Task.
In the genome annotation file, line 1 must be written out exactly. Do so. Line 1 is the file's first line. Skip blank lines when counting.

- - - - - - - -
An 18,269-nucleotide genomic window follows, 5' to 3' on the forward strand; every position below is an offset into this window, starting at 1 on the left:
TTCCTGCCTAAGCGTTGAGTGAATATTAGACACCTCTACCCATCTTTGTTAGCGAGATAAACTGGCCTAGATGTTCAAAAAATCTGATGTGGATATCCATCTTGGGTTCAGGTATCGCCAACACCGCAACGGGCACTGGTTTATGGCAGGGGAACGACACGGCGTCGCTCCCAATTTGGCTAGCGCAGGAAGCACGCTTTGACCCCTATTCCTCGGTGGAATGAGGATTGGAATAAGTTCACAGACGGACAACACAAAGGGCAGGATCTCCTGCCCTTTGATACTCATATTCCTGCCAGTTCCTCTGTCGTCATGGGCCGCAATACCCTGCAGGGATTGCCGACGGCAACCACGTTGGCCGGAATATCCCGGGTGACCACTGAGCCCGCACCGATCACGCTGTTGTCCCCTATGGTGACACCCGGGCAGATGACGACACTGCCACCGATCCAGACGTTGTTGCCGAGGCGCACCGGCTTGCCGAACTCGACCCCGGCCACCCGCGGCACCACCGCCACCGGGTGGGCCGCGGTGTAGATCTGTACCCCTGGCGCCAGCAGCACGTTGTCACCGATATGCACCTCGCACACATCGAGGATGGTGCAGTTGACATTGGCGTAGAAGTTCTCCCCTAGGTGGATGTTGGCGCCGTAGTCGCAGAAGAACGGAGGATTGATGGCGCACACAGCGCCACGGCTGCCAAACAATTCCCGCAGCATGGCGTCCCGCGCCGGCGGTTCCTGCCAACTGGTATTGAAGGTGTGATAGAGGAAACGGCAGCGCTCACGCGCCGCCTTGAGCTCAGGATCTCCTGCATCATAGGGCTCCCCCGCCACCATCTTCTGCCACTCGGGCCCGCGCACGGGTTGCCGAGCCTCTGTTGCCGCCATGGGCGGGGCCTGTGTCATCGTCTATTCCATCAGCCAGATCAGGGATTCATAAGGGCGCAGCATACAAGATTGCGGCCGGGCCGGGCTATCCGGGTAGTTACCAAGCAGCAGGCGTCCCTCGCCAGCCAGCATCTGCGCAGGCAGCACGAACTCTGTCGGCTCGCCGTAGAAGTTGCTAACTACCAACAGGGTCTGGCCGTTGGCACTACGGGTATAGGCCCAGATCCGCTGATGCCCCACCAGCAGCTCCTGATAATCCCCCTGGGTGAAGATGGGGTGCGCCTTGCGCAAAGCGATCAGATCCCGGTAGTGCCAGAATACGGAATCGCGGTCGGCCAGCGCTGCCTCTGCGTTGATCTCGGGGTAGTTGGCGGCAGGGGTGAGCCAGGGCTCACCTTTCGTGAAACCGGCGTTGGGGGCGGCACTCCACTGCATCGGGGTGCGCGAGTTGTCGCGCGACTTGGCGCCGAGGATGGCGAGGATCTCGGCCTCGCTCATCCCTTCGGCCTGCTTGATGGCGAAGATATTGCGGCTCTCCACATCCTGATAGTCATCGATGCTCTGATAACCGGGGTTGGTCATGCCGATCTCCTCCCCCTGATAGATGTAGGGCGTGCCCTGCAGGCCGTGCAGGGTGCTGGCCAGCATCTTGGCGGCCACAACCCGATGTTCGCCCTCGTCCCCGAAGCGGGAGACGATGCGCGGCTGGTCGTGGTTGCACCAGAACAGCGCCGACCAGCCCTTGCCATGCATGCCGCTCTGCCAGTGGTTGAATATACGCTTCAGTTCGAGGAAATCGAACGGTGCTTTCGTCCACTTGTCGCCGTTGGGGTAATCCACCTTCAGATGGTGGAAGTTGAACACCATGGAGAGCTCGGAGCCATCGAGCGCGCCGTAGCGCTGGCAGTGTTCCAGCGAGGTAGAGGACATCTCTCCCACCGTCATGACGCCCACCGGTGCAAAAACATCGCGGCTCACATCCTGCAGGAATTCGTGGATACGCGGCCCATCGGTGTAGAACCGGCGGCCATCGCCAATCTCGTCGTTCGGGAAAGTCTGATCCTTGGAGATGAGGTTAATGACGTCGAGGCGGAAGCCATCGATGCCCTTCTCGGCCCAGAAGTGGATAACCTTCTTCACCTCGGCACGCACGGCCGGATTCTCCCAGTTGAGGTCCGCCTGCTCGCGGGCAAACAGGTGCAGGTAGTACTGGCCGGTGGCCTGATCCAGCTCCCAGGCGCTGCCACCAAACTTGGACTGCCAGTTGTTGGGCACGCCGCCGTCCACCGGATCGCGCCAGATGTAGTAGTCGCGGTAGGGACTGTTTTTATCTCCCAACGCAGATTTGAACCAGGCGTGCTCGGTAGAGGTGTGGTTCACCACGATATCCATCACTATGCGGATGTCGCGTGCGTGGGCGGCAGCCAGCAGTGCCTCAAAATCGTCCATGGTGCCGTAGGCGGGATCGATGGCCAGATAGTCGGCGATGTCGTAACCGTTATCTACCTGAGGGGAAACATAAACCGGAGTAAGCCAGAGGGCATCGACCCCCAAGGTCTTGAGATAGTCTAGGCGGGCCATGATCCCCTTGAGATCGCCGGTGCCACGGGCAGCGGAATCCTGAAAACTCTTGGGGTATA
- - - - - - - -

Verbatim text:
An 18,269-nucleotide genomic window follows, 5' to 3' on the forward strand; every position below is an offset into this window, starting at 1 on the left: